4. Allen Blackman, 2012. "Does eco-certification boost regulatory compliance in developing countries? ISO 14001 in Mexico," Journal of Regulatory Economics, Springer, vol. 42(3), pages 242-263, December.
    5. Montoya Gómez, Ana Maria & Zimmer, Markus, 2017. "Assessing the Effects of Climate Policy on Firms' Greenhouse Gas Emissions," Annual Conference 2017 (Vienna): Alternative Structures for Money and Banking 168273, Verein für Socialpolitik / German Economic Association.
    6. Allen Blackman & Eduardo Uribe & Bart Hoof & Thomas Lyon, 2013. "Voluntary environmental agreements in developing countries: the Colombian experience," Policy Sciences, Springer;Society of Policy Sciences, vol. 46(4), pages 335-385, December.
    7. Ummad Mazhar & Ceyhun Elgin, 2013. "Environmental Regulation, Pollution and the Informal Economy," SBP Research Bulletin, State Bank of Pakistan, Research Department, vol. 9, pages 62-81.
    8. Blackman, Allen & Guerrero, Santiago, 2012. "What drives voluntary eco-certification in Mexico?," Journal of Comparative Economics, Elsevier, vol. 40(2), pages 256-268.
    9. Michael Greenstone & B. Kelsey Jack, 2013. "Envirodevonomics: A Research Agenda for a Young Field," NBER Working Papers 19426, National Bureau of Economic Research, Inc.
    10. Ibanez, Marcela & Blackman, Allen, 2016. "Is Eco-Certification a Win–Win for Developing Country Agriculture? Organic Coffee Certification in Colombia," World Development, Elsevier, vol. 82(C), pages 14-27.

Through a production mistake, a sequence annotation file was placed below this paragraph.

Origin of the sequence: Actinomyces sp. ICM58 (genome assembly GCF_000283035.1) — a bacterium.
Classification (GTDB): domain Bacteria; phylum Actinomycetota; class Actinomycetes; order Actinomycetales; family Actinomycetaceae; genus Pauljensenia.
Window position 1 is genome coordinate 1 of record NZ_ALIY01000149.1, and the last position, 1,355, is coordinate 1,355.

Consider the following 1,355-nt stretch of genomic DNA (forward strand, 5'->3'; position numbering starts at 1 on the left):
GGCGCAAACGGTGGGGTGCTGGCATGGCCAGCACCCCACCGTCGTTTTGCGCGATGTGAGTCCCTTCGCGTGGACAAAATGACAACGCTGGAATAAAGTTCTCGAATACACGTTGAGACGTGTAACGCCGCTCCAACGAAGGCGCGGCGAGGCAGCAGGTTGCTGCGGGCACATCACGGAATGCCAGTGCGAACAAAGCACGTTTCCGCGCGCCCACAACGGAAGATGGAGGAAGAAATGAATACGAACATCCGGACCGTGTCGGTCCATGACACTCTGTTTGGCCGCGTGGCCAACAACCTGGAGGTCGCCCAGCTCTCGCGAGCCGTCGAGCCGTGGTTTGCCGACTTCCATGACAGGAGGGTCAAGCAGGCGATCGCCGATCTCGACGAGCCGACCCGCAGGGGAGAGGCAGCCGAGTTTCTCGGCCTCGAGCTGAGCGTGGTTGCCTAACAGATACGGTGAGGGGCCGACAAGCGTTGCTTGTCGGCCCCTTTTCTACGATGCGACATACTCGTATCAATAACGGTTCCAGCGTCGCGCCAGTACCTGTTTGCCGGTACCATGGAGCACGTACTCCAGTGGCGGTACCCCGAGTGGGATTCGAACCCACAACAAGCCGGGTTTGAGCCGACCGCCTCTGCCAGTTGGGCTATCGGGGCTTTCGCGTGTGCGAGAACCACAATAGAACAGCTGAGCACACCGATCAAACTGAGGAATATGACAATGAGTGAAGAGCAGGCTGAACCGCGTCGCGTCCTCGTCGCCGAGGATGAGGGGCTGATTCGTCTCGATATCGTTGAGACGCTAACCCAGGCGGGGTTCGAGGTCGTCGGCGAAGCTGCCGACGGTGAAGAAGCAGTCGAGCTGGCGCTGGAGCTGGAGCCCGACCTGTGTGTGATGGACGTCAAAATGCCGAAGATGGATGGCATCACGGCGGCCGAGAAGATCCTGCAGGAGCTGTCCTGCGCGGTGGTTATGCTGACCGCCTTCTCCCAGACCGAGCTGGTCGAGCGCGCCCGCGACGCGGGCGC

11. Lyon, Thomas & Lu, Yao & Shi, Xinzheng & Yin, Qie, 2013. "How do investors respond to Green Company Awards in China?," Ecological Economics, Elsevier, vol. 94(C), pages 1-8.
    12. Markus Kitzmueller & Jay Shimshack, 2012. "Economic Perspectives on Corporate Social Responsibility," Journal of Economic Literature, American Economic Association, vol. 50(1), pages 51-84, March.
    13. Blackman, Allen & Naranjo, María Angélica & Robalino, Juan & Alpízar, Francisco & Rivera, Jorge, 2014. "Does Tourism Eco-Certification Pay? Costa Rica’s Blue Flag Program," World Development, Elsevier, vol. 58(C), pages 41-52.
    14. Fikru, Mahelet G., 2016. "Determinants of International Standards in sub-Saharan Africa: The role of institutional pressure from different stakeholders," Ecological Economics, Elsevier, vol. 130(C), pages 296-307.
    15. Escobar, Ninel & Chávez, Carlos, 2013. "Monitoring, firms’ compliance and imposition of fines: evidence from the Federal Industrial Inspection Program in Mexico City," Environment and Development Economics, Cambridge University Press, vol. 18(06), pages 723-748, December.
    16. David Wheeler, Dan Hammer, Robin Kraft, 2011. " From REDD to Green: A Global Incentive System to Stop Tropical Forest Clearing- Working Paper 282," Working Papers 282, Center for Global Development.
    17. Thomas P. Lyon & John W. Maxwell, 2012. "Self-Regulation, Negotiated Agreements and Social Welfare," Working Papers 2012-11, Indiana University, Kelley School of Business, Department of Business Economics and Public Policy.
    18. Ana Maria Montoya Gómez & Markus Zimmer, 2017. "Assessing the Effects of Climate Policy on Companies' Greenhouse Gas Emissions," CESifo Working Paper Series 6651, CESifo Group Munich.